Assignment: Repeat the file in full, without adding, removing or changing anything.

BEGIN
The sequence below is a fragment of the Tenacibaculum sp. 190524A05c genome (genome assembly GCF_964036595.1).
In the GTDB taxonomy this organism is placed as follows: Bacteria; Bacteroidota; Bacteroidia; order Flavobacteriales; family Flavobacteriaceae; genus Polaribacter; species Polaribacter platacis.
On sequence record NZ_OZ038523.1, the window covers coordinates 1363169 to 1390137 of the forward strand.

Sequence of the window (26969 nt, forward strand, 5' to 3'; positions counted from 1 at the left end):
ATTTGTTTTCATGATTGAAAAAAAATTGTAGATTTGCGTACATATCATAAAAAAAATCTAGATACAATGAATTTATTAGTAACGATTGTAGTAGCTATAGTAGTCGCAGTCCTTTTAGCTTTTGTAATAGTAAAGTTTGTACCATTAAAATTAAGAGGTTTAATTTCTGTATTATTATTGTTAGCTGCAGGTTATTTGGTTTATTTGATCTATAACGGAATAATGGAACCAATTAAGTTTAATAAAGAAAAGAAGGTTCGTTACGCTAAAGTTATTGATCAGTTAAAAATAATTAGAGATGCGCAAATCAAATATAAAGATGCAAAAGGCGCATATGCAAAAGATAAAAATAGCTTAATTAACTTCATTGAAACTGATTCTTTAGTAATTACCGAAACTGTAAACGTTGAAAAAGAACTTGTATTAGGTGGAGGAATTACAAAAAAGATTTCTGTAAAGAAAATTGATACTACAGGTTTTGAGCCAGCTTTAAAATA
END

The sequence below is a fragment of the Tenacibaculum sp. 190524A05c genome (genome assembly GCF_964036595.1).
In the GTDB taxonomy this organism is placed as follows: Bacteria; Bacteroidota; Bacteroidia; order Flavobacteriales; family Flavobacteriaceae; genus Polaribacter; species Polaribacter platacis.
On sequence record NZ_OZ038523.1, the window covers coordinates 1363169 to 1390137 of the forward strand.

Sequence of the window (26969 nt, forward strand, 5' to 3'; positions counted from 1 at the left end):
ATTTGTTTTCATGATTGAAAAAAAATTGTAGATTTGCGTACATATCATAAAAAAAATCTAGATACAATGAATTTATTAGTAACGATTGTAGTAGCTATAGTAGTCGCAGTCCTTTTAGCTTTTGTAATAGTAAAGTTTGTACCATTAAAATTAAGAGGTTTAATTTCTGTATTATTATTGTTAGCTGCAGGTTATTTGGTTTATTTGATCTATAACGGAATAATGGAACCAATTAAGTTTAATAAAGAAAAGAAGGTTCGTTACGCTAAAGTTATTGATCAGTTAAAAATAATTAGAGATGCGCAAATCAAATATAAAGATGCAAAAGGCGCATATGCAAAAGATAAAAATAGCTTAATTAACTTCATTGAAACTGATTCTTTAGTAATTACCGAAACTGTAAACGTTGAAAAAGAACTTGTATTAGGTGGAGGAATTACAAAAAAGATTTCTGTAAAGAAAATTGATACTACAGGTTTTGAGCCAGCTTTAAAATA